In the present invention, the thermoplastic resin used as the liner can be any desired thermoplastic resin capable of melt-forming and having cushionability as a liner. Thermoplastic resins particularly useful for the objects of the present invention are olefin resins, for example polyolefin, polypropylene, ethylene-propylene copolymer, ethylene-vinyl acetate copolymer, ethylene-ester acrylate copolymer and ionomers, used singly or in combinations of two or more, and other soft vinyl chloride resins can also be used.
Thermoplastic resins that are particularly useful for the objects of the present invention are low density polyethylene and ethylene copolymers, and form the standpoints of liner properties and prevention of orientation, substances should be used that are blends in low density polyethylene of at least one of: (a) ethylene-propylene copolymer, and (b) thermoplastic elastomer, particularly ethylene-diene (butadiene or isoprene)-styrene block copolymer, and these enhancing ingredients should be contained in the low density polyethylene at 3 to 40 wt%.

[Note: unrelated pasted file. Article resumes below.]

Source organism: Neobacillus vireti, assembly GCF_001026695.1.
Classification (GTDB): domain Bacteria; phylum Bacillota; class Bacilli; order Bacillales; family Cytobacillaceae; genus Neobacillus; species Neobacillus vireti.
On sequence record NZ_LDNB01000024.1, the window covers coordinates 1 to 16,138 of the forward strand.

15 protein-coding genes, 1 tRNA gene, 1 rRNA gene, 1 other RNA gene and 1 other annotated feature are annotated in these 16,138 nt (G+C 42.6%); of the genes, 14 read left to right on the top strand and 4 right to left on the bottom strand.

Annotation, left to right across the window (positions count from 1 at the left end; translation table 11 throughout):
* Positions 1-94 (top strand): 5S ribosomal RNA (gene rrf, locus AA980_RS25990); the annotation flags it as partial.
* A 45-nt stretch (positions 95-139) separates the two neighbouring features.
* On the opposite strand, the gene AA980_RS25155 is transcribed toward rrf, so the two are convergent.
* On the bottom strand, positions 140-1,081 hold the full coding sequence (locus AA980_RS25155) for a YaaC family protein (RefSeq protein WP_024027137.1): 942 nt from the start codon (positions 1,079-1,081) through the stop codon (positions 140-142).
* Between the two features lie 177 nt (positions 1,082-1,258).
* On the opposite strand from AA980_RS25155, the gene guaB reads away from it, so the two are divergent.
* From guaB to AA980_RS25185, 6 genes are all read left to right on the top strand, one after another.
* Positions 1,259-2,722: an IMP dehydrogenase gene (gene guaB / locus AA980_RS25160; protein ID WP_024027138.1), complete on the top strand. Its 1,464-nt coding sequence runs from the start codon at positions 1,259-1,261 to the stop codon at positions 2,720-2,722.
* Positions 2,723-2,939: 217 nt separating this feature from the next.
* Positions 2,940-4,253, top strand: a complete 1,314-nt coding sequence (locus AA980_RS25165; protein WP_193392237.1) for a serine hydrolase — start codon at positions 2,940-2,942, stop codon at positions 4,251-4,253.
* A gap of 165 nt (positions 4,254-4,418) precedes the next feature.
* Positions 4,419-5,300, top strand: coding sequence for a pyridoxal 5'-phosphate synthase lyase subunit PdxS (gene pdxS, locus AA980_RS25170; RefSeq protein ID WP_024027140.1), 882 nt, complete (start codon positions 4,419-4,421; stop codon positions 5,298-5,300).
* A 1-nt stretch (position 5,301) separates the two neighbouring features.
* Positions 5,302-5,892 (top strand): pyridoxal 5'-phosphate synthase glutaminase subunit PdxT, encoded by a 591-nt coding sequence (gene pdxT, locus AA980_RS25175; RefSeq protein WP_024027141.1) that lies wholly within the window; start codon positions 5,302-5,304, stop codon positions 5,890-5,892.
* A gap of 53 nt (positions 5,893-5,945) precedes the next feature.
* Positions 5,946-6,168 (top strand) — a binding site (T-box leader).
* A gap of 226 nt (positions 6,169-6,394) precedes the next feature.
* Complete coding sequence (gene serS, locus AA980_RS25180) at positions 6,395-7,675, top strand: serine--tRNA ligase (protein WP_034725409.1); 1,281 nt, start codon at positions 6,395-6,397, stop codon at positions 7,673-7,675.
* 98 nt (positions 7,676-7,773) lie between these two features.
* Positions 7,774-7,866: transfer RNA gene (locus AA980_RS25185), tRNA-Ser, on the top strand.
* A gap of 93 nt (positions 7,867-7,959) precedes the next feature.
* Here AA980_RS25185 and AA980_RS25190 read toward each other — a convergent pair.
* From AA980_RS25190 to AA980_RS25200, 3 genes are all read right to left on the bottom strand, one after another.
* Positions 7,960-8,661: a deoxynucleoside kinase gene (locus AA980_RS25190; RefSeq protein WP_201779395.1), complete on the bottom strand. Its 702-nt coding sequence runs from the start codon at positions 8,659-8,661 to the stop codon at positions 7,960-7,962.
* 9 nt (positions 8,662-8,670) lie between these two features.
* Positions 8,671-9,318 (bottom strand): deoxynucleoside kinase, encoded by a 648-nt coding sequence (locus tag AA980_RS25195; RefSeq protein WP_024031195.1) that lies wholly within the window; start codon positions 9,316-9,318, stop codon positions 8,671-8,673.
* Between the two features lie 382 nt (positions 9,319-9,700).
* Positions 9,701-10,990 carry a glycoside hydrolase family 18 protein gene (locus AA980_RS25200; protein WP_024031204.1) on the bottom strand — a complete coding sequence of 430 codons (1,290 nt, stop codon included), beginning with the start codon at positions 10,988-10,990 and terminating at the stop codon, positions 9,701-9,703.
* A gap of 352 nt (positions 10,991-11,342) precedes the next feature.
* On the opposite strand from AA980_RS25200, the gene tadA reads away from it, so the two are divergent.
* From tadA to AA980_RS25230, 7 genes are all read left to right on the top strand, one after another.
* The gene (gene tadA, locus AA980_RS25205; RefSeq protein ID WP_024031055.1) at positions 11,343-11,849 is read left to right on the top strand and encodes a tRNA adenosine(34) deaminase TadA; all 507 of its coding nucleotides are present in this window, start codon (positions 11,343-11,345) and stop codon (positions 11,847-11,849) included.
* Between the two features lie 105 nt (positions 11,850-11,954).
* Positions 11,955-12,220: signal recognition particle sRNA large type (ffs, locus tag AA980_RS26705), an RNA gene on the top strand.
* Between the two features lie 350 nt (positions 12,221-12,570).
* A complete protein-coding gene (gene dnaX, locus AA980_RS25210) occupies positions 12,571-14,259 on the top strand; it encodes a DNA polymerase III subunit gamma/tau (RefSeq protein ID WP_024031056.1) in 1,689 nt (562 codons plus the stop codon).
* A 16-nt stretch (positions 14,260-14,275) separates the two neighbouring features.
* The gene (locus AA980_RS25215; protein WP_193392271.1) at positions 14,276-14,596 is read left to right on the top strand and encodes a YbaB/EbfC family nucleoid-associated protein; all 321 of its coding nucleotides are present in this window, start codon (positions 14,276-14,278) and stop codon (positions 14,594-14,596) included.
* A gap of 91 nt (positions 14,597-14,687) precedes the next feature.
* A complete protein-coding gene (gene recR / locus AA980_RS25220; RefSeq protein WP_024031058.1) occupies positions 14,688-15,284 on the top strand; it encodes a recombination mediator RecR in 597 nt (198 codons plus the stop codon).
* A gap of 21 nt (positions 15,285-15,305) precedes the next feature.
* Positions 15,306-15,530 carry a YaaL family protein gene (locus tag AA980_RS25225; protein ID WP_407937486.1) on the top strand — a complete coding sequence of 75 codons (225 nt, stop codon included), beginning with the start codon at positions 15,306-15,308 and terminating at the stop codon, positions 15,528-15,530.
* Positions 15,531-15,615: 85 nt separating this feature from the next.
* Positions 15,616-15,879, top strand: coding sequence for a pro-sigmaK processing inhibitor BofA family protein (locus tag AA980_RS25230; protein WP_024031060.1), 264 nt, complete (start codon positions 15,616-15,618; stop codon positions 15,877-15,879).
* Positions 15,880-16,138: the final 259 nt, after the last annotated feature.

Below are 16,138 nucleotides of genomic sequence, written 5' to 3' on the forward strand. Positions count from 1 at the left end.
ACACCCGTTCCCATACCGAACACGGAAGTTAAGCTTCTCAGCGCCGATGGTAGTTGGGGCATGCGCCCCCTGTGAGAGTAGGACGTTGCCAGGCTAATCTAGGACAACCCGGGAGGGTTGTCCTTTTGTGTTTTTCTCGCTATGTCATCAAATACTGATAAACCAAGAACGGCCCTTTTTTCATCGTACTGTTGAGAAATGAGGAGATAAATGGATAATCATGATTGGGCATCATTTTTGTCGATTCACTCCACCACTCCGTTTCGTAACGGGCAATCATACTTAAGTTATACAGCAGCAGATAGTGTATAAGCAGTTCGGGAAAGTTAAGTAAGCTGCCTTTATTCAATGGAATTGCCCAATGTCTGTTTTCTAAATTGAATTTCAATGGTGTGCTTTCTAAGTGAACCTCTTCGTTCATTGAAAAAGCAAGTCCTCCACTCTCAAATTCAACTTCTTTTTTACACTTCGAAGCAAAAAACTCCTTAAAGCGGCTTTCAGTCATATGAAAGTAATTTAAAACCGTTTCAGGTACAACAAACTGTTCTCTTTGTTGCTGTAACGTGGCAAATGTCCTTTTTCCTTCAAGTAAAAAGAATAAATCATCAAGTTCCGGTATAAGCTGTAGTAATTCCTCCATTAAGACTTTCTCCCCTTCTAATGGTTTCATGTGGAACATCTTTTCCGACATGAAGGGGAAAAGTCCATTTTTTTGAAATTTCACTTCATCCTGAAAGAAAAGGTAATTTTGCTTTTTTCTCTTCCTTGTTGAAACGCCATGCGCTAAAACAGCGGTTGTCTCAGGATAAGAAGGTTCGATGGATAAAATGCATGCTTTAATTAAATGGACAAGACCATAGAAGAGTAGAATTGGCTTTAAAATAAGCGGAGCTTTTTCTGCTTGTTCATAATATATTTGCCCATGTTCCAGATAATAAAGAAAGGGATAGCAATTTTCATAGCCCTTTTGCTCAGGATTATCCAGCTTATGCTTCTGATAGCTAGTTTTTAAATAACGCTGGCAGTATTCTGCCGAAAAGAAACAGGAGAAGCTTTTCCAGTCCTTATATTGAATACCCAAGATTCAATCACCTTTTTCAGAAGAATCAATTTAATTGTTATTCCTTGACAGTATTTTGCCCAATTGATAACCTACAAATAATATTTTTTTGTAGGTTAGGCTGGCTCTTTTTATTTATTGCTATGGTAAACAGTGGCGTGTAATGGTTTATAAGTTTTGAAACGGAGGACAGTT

In the present invention, in order not to impart an excessive degree of intrasurface orientation to the liner periphery, the olefin resin used should have a comparatively large melt flowability. In one form of the present invention, a low density polyethylene should be used where the melt index (M.I.) is in the range of 1.0 to 20 g/10 min., particularly 3 to 10 g/min. That is polyethylene having an M.I. smaller than the above range will have a great tendency for large surface orientation at the liner periphery during press-forming and stress cracking will occur easily. On the other hand, polyethylene having an M.I. larger than this range will have a tendency toward stress cracking under severe liner environmental conditions even where the intrasurface orientation is controlled in the outer periphery.